Rumania: In a bid to escape forced labor by being placed in hospitals, Rumanian prisoners have taken to hammering nails into their heads. According to prison doctors, since March, through mid August 1994, more than 30 prisoners have hammered nails into their heads by banging their heads against walls to insert the nails. Rumania holds over 45,000 prisoners in harsh, overcrowded conditions. Prison officials said nail hammering prisoners have had their sentences lengthened in an ...
WA: In May, 1994, three former prisoners and two staff members of the Snohomish county jail filed suit in US District Court in Seattle claiming that they contracted tuberculosis at the jail due to its lax testing and screening policies. The plaintiffs' attorney, Ted Spearman, stated that people have told jail workers they had active, infectious TB and they were housed in the jail's general population. The jail lacks adequate ventilation and proper exposure to ultraviolet light which are considered preventive measures.
Since H unit opened in November, 1991, AI has received repeated complaints about its conditions, which the human rights group considers to be in breach of both US and international standards governing the treatment of prisoners. Some prisoners housed in the unit have developed severe depression since being in the unit, which was designed by a committee of prison staff. The report focused mainly on the 118 death row prisoners because they are housed in H unit indefinitely, either until the ...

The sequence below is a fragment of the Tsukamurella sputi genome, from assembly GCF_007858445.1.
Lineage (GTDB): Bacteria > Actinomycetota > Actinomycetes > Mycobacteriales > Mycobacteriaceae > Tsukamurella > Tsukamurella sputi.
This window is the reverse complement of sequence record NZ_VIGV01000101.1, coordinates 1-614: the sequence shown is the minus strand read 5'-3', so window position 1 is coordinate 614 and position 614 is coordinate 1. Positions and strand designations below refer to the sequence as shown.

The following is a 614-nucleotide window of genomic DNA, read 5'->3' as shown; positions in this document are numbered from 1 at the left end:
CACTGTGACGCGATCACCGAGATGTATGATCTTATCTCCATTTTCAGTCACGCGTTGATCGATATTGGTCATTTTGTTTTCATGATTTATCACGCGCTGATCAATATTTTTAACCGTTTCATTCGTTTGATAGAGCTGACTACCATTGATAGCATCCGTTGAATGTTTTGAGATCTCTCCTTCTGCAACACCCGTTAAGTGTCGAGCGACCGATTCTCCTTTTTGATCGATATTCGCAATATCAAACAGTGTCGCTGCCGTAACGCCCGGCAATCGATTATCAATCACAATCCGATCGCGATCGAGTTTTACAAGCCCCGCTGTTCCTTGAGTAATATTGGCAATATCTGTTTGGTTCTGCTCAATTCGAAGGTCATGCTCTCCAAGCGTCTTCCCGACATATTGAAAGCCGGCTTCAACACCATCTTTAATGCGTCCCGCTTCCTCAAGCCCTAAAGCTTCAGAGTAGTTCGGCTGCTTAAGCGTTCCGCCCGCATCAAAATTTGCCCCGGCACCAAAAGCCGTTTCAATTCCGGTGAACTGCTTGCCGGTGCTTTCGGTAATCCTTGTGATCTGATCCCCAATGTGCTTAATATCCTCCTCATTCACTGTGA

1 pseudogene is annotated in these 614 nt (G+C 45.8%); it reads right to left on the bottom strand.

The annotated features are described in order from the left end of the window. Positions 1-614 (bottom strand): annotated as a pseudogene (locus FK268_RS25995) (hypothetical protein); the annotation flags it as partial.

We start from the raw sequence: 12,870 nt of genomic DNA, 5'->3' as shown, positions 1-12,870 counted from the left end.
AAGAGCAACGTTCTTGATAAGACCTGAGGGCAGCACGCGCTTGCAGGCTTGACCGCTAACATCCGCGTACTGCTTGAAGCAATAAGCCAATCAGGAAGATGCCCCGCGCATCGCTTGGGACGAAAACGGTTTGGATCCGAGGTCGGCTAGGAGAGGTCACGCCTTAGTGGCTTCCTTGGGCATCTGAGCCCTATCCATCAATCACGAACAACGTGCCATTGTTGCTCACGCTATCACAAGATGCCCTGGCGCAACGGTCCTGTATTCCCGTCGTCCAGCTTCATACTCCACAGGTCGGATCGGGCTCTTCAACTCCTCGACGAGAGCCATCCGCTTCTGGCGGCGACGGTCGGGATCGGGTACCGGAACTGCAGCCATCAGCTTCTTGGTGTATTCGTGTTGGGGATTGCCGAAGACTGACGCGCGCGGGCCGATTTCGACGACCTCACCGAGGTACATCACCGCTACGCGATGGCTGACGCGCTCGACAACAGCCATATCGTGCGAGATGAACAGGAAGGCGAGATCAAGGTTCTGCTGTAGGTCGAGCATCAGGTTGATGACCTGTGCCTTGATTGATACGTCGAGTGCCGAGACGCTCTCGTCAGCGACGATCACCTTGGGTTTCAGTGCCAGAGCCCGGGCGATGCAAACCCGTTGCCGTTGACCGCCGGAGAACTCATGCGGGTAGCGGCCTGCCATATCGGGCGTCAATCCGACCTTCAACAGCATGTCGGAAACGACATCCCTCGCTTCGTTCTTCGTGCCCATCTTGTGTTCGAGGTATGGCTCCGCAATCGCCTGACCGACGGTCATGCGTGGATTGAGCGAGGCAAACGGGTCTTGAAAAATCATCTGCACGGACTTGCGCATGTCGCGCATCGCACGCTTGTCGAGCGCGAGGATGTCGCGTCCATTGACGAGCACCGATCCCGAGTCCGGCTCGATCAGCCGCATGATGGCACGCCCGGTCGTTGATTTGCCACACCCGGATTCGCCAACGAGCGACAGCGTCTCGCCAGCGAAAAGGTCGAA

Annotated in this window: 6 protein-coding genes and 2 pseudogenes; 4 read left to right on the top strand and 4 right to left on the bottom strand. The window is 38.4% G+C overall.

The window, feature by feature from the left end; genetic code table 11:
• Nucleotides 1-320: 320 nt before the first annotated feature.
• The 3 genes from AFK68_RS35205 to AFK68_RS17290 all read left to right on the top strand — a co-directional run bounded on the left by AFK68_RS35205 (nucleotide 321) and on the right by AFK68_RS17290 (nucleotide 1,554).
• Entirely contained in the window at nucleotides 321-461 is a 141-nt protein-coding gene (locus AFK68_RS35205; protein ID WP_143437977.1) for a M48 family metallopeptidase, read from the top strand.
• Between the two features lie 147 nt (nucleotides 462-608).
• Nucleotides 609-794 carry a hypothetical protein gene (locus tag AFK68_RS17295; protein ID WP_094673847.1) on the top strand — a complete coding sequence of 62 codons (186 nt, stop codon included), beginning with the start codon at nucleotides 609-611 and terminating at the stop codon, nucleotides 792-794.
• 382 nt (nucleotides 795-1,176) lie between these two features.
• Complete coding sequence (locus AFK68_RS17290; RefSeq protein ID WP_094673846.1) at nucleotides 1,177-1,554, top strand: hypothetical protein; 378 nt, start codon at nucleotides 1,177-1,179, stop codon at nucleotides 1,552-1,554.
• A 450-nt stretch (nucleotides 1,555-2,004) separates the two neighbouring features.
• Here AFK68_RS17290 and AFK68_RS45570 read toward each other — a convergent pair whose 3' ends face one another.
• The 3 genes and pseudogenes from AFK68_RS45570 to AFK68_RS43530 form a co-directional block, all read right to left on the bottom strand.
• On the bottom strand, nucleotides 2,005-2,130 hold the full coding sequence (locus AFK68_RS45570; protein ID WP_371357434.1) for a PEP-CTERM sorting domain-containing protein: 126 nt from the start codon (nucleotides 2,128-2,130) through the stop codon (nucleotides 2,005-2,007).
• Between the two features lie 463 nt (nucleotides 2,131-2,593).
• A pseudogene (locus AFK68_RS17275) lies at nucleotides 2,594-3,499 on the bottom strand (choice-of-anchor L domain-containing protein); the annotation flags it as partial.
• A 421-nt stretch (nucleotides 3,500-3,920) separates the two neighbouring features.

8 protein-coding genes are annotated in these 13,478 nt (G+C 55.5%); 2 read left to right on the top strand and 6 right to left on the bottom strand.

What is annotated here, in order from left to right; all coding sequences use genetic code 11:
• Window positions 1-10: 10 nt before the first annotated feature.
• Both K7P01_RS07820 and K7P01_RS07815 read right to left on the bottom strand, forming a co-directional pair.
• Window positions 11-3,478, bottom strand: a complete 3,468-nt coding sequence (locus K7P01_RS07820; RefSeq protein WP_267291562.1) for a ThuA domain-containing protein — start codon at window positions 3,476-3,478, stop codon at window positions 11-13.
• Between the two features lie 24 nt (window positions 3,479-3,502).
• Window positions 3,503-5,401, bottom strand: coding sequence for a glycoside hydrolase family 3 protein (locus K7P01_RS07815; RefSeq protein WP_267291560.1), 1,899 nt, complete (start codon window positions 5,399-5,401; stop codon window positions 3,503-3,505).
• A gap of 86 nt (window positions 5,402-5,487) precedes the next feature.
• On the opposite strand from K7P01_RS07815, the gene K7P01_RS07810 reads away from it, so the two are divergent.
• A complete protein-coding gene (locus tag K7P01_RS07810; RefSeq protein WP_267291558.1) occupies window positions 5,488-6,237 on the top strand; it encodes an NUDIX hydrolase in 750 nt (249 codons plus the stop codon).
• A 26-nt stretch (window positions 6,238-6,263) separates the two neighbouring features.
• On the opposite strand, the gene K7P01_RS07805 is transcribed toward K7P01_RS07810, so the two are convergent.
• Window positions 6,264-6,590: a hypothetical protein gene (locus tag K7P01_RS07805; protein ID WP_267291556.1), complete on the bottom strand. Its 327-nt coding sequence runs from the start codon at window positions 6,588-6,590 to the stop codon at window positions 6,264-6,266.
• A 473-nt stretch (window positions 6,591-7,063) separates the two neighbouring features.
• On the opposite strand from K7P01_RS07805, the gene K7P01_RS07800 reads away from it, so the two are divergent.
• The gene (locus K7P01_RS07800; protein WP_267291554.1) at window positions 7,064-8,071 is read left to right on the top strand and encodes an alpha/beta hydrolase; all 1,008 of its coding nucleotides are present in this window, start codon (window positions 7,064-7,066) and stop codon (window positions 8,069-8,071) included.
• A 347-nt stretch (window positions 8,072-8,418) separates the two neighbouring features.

On June 14, 1994, Amnesty International (AI) released a report harshly criticizing the control unit at the Oklahoma State Penitentiary (OSP) at McAlester. An AI investigation team toured the prison's H. Unit in March, 1994, and found that some 350 prisoners are held 23 or 24 hours a day in underground, concrete, windowless cells which allow virtually no natural light or fresh air. Prisoners can only exercise during weekdays, five at a time, for one hour in a bare, enclosed, concrete yard that gives no view of the outside. "Prisoners are confined to a concrete world in which they never see a blade of grass, earth, trees or any other part of the natural world," said the report.
by Dan Pens
Greetings to PLN readers from the new co-editor. I have worked with Ed and Paul since nearly the very beginning, helping to type articles, writing, editing, and proof reading (an odious chore). I originally came on board when the mailing list grew to over a hundred readers because of my dBase programming skills. I developed the dBase program used by PLN volunteers to manage the mailing list. Over the years I have invested countless hours to help put this newsletter out each month.
I devote my time and energy to the PLN because I believe it is a valuable tool in the struggle for prisoners' rights and I consider it a good use of my time. PLN provides a much needed service to prisoner litigants, and provides a "voice" for views that get little or no play in the rightwing dominated "for profit" media.
After thirteen years of imprisonment, I recently saw the ISRB (parole board) and got an additional five years tacked onto my minimum. After explaining to my parents what the board did, why, and how, my mom said, "They can't do that .. can they?" And my dad echoed, "Why, son ...
From the Editor
A hallucinating diabetic was sprayed in the face with a chemical spray called "Freeze + P." after he had been arrested and tried to escape. The spray contains tear gas and a red pepper derivative. After being held in the Montgomery County, Alabama, jail for a week he was transferred to ...